Why the focus on children age 3-17 years of age?
The ages of 3-17 are a crucial developmental period for children as they shape future health, behavioral patterns, and opportunities that set the foundation for the well-being and wealth of future adults. Children are not only the future decision-makers and drivers of our economy; they will also become the parents of generations to follow. Their financial, physical, and mental health will directly affect the health-wealth outcomes of their children.
Despite the well-documented connection between health and wealth, investing in this intersection is still a new approach for many grantmakers, said Joe Antolin, Executive Director Asset Funders Network. Our investigations, while compiling this report, reveal that a focus on families with children age 3-17 years, offers investors abundant opportunities to pioneer new innovations.
To better equip philanthropy to strategically invest in the intersection of health and wealth, Pioneering Health and Wealth Integration for Children outlines the important linkages between health-wealth and children and how these interactions offer better outcomes for children.
Financial Stability Families with savings are less likely to be evicted, miss a payment, receive public benefits or face medical debt. Families with quality health insurance are also more likely to go to doctors and stay in better health.
Safe, Resource-Rich Neighborhoods Families with wealth have more opportunity to live in neighborhoods with access to better food choices, transportation, green spaces, libraries, better resourced schools and less violence. Children growing up in these neighborhoods are overall healthier and have higher incomes as adults.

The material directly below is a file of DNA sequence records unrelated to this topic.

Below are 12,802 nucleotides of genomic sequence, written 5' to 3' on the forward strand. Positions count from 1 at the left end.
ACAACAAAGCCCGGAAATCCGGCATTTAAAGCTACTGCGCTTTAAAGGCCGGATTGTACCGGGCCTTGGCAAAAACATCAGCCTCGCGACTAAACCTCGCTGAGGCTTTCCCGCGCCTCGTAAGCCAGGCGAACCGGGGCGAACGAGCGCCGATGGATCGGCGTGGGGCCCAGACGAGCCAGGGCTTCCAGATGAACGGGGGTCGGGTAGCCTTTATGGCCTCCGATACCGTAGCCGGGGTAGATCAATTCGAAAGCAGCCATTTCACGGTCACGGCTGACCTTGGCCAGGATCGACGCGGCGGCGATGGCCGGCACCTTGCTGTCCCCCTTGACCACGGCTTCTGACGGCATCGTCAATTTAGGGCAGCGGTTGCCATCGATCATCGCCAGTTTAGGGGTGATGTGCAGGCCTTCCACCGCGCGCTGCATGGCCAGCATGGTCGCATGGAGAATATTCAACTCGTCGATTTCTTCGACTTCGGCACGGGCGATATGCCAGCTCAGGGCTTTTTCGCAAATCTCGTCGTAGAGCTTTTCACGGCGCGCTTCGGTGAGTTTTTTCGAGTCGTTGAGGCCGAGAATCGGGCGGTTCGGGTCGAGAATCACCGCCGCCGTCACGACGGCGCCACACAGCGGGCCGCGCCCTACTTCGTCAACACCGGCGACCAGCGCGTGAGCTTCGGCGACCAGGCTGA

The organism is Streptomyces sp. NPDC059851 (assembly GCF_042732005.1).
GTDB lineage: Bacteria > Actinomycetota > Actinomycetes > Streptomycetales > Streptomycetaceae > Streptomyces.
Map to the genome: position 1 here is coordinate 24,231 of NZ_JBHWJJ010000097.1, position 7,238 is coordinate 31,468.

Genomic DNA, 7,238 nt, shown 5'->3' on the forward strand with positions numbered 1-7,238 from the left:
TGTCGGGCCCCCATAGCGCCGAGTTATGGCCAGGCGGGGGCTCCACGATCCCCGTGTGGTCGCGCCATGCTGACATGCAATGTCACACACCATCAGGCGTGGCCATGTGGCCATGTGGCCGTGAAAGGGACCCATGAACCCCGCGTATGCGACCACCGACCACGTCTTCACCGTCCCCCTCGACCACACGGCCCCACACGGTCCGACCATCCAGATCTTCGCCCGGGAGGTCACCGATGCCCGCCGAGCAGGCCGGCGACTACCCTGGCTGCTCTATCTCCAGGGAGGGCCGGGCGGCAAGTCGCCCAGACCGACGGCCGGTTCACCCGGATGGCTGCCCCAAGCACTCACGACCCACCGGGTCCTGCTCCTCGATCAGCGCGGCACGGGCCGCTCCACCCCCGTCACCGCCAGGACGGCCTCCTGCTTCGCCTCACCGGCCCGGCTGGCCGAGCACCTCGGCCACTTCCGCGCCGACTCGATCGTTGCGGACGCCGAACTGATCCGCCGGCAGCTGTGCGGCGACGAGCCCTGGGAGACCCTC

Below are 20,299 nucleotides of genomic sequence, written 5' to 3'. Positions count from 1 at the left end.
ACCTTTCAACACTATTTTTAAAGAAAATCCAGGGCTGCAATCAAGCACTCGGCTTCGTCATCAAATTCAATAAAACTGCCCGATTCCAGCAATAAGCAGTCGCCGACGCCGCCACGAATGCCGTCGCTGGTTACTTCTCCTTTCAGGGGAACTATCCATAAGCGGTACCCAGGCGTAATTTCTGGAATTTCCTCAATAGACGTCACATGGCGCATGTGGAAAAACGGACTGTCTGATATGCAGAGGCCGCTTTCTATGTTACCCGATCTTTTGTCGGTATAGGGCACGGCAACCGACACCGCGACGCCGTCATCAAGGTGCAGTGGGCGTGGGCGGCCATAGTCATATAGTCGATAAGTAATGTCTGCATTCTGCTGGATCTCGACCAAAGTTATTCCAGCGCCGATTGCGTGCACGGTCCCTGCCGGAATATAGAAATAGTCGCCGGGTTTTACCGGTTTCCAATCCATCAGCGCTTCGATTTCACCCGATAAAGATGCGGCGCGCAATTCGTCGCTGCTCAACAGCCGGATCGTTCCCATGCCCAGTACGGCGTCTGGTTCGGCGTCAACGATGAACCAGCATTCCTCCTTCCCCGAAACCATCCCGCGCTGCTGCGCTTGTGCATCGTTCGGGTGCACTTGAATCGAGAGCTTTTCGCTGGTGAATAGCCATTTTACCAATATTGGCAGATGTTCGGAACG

Toxic Stress Protection Wealth protects families from the stress associated with financial insecurity. Repeated stress over time can result in short-term coping behaviors in children that in turn lead to negative health outcomes as adults.
Less Incarceration Children from families with economic stability and financial assets are less likely to face circumstances that increase the likelihood of incarceration such as disinvested communities, living in neighborhoods with underfunded schools, and chronic unemployment.
The report showcases a wide range of best practices that are demonstrating the bidirectional impact on both a child's health and wealth. These programs often build on existing resources in a community. Thus, they offer philanthropy the opportunity to build on their work through investments that replicate and scale existing programs or pioneer more intentionally integrated strategies to improve either a child's health or wealth or, in some instances, both. The ultimate goal is to pioneer a path so that all children are healthy, financially secure, and live in families with assets regardless of race, income, gender, or zip code.